On a rare visit to Magic City Bookstore in downtown Tulsa, I discovered The Girl with Kaleidoscope Eyes by David Handler. It is a Stewart Hoag mystery and is the ninth book in the series. I generally like to start with the first book in a series, but I decided to take a chance on The Girl with Kaleidoscope Eyes after reading Harlen Coben’s blurb on the back cover: “David Handler is so good at writing one smart, funny page-turner after another that he makes it look easy.” I enjoy reading Harlen Coben’s mysteries, so trusted his comment and purchased the book.
I wanted very much to like the characters and the story. Sadly, I had difficulty finishing the book. I put it aside for weeks at a time and would return to it only to be disappointed once again and stop reading. Mysteries don’t work well being read in that manner. I forgot important points and had to reread pages to remind myself of the plot.
In the end, I finished The Girl with Kaleidoscope Eyes, but I did not like the story or the characters. Perhaps I missed the humor.
Usually, I begin my reviews with explaining my take on the book itself. Today, I am beginning with Abbi Waxman, the author. On Waxman’s website, https://www.abbiwaxman.com/, readers will get a glimpse of Waxman’s signature humor even in the description of her own life as well as the books she has written. Abbi Waxman’s mom is herself a successful author of crime fiction. Abbi Waxman first worked in advertising and then moved into writing fiction, screenplays, and scripts for TV shows.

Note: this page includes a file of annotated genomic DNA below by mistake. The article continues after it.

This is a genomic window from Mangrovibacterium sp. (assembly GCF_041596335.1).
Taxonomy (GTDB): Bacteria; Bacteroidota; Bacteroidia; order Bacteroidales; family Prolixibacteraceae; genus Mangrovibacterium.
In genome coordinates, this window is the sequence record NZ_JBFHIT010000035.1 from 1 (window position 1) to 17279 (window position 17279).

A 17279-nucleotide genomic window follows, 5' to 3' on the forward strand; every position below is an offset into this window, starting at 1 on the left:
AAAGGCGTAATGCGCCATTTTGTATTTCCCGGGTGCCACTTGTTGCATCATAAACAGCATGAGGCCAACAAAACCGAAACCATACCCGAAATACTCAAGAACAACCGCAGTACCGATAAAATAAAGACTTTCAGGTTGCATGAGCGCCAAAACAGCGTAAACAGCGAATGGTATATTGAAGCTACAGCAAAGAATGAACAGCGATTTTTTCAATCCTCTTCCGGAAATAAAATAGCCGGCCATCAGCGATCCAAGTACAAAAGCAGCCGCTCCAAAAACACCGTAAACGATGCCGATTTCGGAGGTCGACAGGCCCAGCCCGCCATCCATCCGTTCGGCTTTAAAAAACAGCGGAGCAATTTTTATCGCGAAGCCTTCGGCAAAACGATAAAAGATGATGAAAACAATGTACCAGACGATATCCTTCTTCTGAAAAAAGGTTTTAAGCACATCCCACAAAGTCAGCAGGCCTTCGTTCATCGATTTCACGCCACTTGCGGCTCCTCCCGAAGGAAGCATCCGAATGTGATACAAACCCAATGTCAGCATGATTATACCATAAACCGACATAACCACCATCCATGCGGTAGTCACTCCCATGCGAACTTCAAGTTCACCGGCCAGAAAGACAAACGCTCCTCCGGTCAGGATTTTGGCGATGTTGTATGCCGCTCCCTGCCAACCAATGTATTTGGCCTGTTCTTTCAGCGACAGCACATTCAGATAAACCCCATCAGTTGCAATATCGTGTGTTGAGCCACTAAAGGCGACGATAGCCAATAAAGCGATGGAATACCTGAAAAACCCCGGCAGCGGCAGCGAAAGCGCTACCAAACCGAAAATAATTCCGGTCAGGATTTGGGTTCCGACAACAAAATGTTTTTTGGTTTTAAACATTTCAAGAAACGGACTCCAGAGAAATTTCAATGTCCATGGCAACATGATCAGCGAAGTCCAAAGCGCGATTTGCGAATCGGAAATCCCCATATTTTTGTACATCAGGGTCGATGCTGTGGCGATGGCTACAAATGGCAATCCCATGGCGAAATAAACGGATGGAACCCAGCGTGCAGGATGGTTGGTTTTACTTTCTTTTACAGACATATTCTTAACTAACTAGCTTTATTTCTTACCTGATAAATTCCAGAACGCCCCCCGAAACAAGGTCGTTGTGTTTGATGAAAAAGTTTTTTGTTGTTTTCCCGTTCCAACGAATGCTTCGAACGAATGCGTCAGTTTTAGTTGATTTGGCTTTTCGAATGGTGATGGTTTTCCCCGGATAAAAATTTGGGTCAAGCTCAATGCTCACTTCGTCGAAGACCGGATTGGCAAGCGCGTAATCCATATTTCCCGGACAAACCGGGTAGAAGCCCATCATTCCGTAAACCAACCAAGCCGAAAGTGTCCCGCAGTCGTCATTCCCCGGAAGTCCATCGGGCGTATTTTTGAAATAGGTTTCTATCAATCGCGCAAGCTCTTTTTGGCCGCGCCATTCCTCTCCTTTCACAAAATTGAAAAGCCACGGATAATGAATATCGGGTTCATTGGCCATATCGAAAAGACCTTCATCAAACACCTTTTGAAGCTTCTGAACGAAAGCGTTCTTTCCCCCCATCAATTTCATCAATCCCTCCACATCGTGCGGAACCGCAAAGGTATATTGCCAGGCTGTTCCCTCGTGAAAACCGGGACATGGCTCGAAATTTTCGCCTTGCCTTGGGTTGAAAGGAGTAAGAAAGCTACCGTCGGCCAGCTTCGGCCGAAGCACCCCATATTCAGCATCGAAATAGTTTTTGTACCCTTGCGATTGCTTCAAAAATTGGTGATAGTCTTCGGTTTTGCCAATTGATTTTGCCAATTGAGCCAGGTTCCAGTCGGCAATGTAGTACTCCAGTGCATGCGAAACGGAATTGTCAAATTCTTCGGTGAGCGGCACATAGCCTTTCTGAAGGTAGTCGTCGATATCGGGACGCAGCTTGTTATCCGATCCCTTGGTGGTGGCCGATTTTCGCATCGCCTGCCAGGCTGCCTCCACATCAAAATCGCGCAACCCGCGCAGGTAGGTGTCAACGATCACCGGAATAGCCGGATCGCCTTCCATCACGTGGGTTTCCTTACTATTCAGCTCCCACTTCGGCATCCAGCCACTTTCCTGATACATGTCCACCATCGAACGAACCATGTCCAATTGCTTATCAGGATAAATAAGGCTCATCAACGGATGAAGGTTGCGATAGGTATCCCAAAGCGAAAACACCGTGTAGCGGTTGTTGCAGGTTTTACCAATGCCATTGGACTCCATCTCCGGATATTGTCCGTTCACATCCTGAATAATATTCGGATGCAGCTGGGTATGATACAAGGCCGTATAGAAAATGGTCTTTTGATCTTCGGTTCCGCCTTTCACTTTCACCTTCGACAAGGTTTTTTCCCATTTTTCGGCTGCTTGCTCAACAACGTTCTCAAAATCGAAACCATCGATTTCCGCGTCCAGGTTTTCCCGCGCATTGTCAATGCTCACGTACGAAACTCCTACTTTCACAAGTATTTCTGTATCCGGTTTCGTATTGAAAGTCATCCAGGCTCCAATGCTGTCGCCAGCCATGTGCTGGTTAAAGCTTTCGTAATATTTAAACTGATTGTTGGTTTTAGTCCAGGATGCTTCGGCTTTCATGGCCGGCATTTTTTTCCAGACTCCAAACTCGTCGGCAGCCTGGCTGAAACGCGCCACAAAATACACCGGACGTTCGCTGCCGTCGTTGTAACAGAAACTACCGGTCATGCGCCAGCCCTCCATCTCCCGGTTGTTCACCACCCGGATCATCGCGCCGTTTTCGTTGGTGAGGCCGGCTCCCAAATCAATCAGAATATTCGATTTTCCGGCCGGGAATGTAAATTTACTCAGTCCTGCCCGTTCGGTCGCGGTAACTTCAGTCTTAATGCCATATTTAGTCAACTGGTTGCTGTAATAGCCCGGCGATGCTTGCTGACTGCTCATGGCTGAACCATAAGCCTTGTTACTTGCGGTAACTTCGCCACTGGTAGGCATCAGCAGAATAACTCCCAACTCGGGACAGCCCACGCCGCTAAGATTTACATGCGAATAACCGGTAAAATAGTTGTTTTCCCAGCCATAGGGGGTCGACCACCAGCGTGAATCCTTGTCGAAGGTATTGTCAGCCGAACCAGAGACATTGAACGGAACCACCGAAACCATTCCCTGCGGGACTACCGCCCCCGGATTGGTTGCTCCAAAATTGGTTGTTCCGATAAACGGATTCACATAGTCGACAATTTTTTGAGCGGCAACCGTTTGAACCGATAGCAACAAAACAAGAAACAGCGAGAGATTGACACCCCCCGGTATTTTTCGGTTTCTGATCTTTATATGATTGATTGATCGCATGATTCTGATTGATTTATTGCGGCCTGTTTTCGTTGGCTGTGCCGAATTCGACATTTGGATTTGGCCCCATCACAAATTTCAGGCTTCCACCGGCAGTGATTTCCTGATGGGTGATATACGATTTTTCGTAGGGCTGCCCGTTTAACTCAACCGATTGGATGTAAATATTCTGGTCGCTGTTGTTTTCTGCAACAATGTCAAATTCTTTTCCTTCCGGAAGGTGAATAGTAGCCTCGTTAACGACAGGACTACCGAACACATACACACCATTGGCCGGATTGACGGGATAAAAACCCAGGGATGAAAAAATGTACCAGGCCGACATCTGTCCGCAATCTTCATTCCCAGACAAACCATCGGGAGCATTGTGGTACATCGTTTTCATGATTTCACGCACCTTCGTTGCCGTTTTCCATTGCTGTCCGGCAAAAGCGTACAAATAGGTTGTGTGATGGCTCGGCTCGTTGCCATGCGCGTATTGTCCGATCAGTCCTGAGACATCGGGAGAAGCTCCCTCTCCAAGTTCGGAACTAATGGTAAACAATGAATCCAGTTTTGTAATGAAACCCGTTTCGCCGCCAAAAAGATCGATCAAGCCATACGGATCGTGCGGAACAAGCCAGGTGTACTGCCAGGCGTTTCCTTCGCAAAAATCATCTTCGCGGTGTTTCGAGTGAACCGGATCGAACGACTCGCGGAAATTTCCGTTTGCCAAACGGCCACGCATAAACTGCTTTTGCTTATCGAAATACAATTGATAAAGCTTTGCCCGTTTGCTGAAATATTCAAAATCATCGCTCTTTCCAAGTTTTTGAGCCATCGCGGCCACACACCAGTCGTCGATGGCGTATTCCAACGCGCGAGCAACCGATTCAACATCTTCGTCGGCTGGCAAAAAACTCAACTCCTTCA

Some time ago, I read The Bookish Life of Nina Hill by Waxman and enjoyed the story immensely. I am drawn to stories set in bookstores and libraries. Wonder why that is? As I have been searching for books on the theme of friendships between women, I discovered The Garden of Small Beginnings by Abbi Waxman. I knew I had enjoyed The Bookish Life of Nina Hill, so that was a good start.
The Garden of Small Beginnings features Lilian Girvan, a young widow. Other important characters we meet quickly in the story include Annabel and Clare, her young daughters, and Rachel, Lilian’s sister. A host of other characters will wander into the story when Lilian takes a Saturday morning gardening class at her employer’s behest. Lili is an illustrator at a publishing house and she will be illustrating a garden book.
The gardening class meets on Saturday mornings at a botanical garden; the teacher is Edward Bloem. Rachel joins the class, mostly, at first anyway, to watch Annabel and Clare. As it turns out, children are welcome and they get to choose their own plants to grow in the garden. As a result, Rachel, Annabel, and Clare are all part of the class along with Lili and strangers who quickly become friends.